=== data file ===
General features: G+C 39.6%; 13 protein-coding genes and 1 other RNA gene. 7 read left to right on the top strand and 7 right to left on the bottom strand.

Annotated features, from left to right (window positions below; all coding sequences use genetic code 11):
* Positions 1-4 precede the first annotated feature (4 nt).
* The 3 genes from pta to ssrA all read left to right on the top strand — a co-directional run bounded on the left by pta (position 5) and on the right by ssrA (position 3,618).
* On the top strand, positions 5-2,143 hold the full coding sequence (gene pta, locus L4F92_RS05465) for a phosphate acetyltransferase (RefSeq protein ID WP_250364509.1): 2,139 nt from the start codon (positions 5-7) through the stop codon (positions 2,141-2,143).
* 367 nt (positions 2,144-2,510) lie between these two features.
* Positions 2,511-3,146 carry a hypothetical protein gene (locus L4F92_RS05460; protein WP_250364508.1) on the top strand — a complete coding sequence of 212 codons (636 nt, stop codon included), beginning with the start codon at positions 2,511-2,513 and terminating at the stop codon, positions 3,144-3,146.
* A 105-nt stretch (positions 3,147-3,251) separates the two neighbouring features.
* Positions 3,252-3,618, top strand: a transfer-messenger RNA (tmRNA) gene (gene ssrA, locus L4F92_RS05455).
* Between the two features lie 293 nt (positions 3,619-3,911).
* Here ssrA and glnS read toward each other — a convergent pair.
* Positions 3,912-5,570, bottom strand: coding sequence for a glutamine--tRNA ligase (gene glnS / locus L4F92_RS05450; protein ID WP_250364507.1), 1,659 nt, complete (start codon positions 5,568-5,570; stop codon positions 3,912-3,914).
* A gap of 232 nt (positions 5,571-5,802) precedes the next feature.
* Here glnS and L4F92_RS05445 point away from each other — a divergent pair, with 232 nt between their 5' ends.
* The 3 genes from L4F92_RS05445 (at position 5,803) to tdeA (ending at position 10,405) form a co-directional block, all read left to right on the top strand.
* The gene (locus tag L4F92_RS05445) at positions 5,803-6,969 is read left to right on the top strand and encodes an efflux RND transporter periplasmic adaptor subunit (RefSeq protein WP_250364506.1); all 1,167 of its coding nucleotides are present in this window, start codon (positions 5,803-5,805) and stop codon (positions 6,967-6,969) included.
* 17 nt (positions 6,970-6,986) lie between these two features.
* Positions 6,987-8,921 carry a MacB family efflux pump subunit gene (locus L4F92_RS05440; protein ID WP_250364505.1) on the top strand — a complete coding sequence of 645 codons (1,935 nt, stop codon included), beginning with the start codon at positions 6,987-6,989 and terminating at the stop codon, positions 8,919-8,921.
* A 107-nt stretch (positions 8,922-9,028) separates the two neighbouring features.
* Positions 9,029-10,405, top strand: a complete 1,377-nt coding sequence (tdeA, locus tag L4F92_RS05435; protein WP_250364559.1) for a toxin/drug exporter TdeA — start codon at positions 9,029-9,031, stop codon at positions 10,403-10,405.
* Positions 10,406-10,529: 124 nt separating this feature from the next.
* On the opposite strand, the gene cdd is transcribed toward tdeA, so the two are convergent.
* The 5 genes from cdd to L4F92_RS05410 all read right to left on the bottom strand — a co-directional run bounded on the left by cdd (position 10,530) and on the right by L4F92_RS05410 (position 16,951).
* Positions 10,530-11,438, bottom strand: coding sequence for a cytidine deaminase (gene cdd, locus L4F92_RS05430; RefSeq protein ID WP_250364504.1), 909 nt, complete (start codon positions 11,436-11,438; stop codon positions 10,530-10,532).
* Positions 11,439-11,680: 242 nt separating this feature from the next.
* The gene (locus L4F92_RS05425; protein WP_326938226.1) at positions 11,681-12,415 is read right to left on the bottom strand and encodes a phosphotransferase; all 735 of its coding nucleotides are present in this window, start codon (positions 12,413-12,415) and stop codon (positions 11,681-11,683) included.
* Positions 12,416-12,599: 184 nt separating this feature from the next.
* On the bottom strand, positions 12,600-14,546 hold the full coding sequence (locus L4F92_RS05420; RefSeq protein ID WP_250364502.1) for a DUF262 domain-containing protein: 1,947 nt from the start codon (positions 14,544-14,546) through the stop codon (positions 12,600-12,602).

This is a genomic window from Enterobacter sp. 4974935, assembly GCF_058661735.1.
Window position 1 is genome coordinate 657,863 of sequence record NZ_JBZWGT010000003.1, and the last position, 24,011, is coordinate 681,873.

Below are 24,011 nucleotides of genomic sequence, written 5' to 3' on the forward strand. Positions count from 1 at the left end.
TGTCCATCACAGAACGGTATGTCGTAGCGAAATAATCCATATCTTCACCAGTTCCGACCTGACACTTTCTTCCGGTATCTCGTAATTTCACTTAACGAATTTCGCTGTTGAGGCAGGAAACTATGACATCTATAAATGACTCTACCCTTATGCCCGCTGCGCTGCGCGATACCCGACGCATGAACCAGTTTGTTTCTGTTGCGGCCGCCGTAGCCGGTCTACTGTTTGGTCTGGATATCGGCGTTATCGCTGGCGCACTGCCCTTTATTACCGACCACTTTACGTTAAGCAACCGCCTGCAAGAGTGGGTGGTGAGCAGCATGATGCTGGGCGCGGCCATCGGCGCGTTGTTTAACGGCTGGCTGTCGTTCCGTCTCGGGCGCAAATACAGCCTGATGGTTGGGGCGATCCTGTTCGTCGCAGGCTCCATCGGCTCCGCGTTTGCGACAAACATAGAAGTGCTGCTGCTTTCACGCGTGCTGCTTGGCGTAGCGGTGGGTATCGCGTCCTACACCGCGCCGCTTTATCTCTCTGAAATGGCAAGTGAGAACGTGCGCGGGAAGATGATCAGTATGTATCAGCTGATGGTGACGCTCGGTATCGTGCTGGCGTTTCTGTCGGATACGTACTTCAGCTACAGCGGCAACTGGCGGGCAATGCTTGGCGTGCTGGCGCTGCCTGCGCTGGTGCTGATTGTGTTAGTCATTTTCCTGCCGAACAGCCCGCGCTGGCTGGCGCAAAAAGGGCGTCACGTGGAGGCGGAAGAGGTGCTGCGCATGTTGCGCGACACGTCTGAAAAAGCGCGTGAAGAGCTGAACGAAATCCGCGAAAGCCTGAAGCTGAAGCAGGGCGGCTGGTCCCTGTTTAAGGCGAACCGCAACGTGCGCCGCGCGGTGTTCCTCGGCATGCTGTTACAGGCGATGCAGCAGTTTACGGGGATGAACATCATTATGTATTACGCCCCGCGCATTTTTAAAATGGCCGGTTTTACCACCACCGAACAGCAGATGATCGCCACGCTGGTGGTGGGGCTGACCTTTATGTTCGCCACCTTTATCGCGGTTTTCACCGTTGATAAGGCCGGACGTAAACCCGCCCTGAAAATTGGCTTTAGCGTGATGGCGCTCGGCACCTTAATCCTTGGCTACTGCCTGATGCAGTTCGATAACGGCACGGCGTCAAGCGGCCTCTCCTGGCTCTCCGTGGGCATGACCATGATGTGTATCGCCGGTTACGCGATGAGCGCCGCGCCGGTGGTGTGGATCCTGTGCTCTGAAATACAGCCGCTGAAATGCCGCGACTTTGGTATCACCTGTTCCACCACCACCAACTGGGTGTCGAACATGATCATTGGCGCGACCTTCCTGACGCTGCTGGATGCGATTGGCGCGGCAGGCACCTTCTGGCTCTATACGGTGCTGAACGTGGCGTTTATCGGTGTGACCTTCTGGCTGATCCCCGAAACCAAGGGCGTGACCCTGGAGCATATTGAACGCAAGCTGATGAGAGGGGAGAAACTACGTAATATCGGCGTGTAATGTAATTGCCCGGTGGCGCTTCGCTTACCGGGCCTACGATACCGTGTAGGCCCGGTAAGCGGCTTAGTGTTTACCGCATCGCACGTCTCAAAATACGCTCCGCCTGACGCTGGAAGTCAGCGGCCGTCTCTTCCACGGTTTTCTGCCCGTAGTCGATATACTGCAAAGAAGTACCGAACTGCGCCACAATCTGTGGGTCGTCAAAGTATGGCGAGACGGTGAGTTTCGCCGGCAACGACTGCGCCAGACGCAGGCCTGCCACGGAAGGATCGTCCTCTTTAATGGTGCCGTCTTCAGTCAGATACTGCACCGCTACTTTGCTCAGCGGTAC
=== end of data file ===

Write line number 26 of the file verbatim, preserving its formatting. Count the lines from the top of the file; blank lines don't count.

* The gene (locus L4F92_RS05425; protein WP_326938226.1) at positions 11,681-12,415 is read right to left on the bottom strand and encodes a phosphotransferase; all 735 of its coding nucleotides are present in this window, start codon (positions 12,413-12,415) and stop codon (positions 11,681-11,683) included.